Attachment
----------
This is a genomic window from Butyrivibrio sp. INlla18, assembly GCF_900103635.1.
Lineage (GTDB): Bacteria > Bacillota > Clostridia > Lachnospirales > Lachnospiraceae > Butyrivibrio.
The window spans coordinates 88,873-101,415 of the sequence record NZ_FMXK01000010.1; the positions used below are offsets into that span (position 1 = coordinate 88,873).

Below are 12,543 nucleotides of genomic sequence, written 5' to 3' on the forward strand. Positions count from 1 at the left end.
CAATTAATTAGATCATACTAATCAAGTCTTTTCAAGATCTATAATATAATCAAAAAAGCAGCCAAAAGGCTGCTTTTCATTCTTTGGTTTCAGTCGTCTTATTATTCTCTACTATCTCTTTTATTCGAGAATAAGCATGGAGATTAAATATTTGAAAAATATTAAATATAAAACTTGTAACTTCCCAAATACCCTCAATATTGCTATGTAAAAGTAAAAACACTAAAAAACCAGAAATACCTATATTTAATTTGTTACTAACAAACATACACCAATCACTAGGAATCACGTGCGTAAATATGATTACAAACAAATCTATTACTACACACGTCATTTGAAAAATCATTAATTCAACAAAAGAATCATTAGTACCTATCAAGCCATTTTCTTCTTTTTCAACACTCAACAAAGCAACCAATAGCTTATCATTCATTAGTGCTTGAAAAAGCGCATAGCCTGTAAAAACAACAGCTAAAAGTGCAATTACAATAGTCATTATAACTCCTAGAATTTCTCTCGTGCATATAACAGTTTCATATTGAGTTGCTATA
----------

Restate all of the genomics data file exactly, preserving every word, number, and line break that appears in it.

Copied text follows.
This is a genomic window from Butyrivibrio sp. INlla18, assembly GCF_900103635.1.
Lineage (GTDB): Bacteria > Bacillota > Clostridia > Lachnospirales > Lachnospiraceae > Butyrivibrio.
The window spans coordinates 88,873-101,415 of the sequence record NZ_FMXK01000010.1; the positions used below are offsets into that span (position 1 = coordinate 88,873).

Below are 12,543 nucleotides of genomic sequence, written 5' to 3' on the forward strand. Positions count from 1 at the left end.
CAATTAATTAGATCATACTAATCAAGTCTTTTCAAGATCTATAATATAATCAAAAAAGCAGCCAAAAGGCTGCTTTTCATTCTTTGGTTTCAGTCGTCTTATTATTCTCTACTATCTCTTTTATTCGAGAATAAGCATGGAGATTAAATATTTGAAAAATATTAAATATAAAACTTGTAACTTCCCAAATACCCTCAATATTGCTATGTAAAAGTAAAAACACTAAAAAACCAGAAATACCTATATTTAATTTGTTACTAACAAACATACACCAATCACTAGGAATCACGTGCGTAAATATGATTACAAACAAATCTATTACTACACACGTCATTTGAAAAATCATTAATTCAACAAAAGAATCATTAGTACCTATCAAGCCATTTTCTTCTTTTTCAACACTCAACAAAGCAACCAATAGCTTATCATTCATTAGTGCTTGAAAAAGCGCATAGCCTGTAAAAACAACAGCTAAAAGTGCAATTACAATAGTCATTATAACTCCTAGAATTTCTCTCGTGCATATAACAGTTTCATATTGAGTTGCTATA